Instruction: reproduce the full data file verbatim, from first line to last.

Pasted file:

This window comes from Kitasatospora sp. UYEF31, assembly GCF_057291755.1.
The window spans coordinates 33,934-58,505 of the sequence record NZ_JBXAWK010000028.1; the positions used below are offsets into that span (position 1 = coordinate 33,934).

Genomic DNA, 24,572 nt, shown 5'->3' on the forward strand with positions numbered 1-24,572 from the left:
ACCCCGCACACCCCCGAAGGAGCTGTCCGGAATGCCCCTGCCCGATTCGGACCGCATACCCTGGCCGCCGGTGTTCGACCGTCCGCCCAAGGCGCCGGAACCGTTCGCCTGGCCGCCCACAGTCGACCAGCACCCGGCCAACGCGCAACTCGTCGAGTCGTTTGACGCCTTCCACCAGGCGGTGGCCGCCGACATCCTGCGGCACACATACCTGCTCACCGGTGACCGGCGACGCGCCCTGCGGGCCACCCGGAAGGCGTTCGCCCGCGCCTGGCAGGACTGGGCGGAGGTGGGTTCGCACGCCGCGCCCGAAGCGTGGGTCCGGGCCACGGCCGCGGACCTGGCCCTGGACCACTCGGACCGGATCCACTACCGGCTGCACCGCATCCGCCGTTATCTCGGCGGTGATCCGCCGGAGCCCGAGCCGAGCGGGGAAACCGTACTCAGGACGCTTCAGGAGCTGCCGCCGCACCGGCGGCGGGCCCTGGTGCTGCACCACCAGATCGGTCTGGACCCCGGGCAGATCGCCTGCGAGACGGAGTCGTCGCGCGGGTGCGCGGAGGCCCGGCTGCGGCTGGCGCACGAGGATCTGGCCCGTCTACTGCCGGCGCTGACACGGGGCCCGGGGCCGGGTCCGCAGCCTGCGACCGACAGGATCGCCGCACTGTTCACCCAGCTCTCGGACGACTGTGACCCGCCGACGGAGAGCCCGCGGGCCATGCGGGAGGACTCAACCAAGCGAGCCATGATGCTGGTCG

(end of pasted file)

This window comes from Kitasatospora sp. UYEF31, assembly GCF_057291755.1.
The window spans coordinates 33,934-58,505 of the sequence record NZ_JBXAWK010000028.1; the positions used below are offsets into that span (position 1 = coordinate 33,934).

Genomic DNA, 24,572 nt, shown 5'->3' on the forward strand with positions numbered 1-24,572 from the left:
ACCCCGCACACCCCCGAAGGAGCTGTCCGGAATGCCCCTGCCCGATTCGGACCGCATACCCTGGCCGCCGGTGTTCGACCGTCCGCCCAAGGCGCCGGAACCGTTCGCCTGGCCGCCCACAGTCGACCAGCACCCGGCCAACGCGCAACTCGTCGAGTCGTTTGACGCCTTCCACCAGGCGGTGGCCGCCGACATCCTGCGGCACACATACCTGCTCACCGGTGACCGGCGACGCGCCCTGCGGGCCACCCGGAAGGCGTTCGCCCGCGCCTGGCAGGACTGGGCGGAGGTGGGTTCGCACGCCGCGCCCGAAGCGTGGGTCCGGGCCACGGCCGCGGACCTGGCCCTGGACCACTCGGACCGGATCCACTACCGGCTGCACCGCATCCGCCGTTATCTCGGCGGTGATCCGCCGGAGCCCGAGCCGAGCGGGGAAACCGTACTCAGGACGCTTCAGGAGCTGCCGCCGCACCGGCGGCGGGCCCTGGTGCTGCACCACCAGATCGGTCTGGACCCCGGGCAGATCGCCTGCGAGACGGAGTCGTCGCGCGGGTGCGCGGAGGCCCGGCTGCGGCTGGCGCACGAGGATCTGGCCCGTCTACTGCCGGCGCTGACACGGGGCCCGGGGCCGGGTCCGCAGCCTGCGACCGACAGGATCGCCGCACTGTTCACCCAGCTCTCGGACGACTGTGACCCGCCGACGGAGAGCCCGCGGGCCATGCGGGAGGACTCAACCAAGCGAGCCATGATGCTGGTCG